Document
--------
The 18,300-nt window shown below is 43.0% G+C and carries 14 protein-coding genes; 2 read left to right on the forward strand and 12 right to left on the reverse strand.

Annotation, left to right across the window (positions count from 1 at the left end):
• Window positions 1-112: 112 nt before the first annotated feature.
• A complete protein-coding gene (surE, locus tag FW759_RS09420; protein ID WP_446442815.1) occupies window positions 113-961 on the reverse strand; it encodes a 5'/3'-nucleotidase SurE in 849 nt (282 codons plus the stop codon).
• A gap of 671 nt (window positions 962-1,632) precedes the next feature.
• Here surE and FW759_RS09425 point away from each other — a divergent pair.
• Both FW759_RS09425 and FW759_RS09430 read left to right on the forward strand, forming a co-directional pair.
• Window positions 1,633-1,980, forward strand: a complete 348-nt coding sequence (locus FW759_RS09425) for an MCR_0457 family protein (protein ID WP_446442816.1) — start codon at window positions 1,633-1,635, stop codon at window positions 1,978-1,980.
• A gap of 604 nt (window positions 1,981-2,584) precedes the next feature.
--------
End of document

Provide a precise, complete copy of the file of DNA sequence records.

The 18,300-nt window shown below is 43.0% G+C and carries 14 protein-coding genes; 2 read left to right on the forward strand and 12 right to left on the reverse strand.

Annotation, left to right across the window (positions count from 1 at the left end):
• Window positions 1-112: 112 nt before the first annotated feature.
• A complete protein-coding gene (surE, locus tag FW759_RS09420; protein ID WP_446442815.1) occupies window positions 113-961 on the reverse strand; it encodes a 5'/3'-nucleotidase SurE in 849 nt (282 codons plus the stop codon).
• A gap of 671 nt (window positions 962-1,632) precedes the next feature.
• Here surE and FW759_RS09425 point away from each other — a divergent pair.
• Both FW759_RS09425 and FW759_RS09430 read left to right on the forward strand, forming a co-directional pair.
• Window positions 1,633-1,980, forward strand: a complete 348-nt coding sequence (locus FW759_RS09425) for an MCR_0457 family protein (protein ID WP_446442816.1) — start codon at window positions 1,633-1,635, stop codon at window positions 1,978-1,980.
• A gap of 604 nt (window positions 1,981-2,584) precedes the next feature.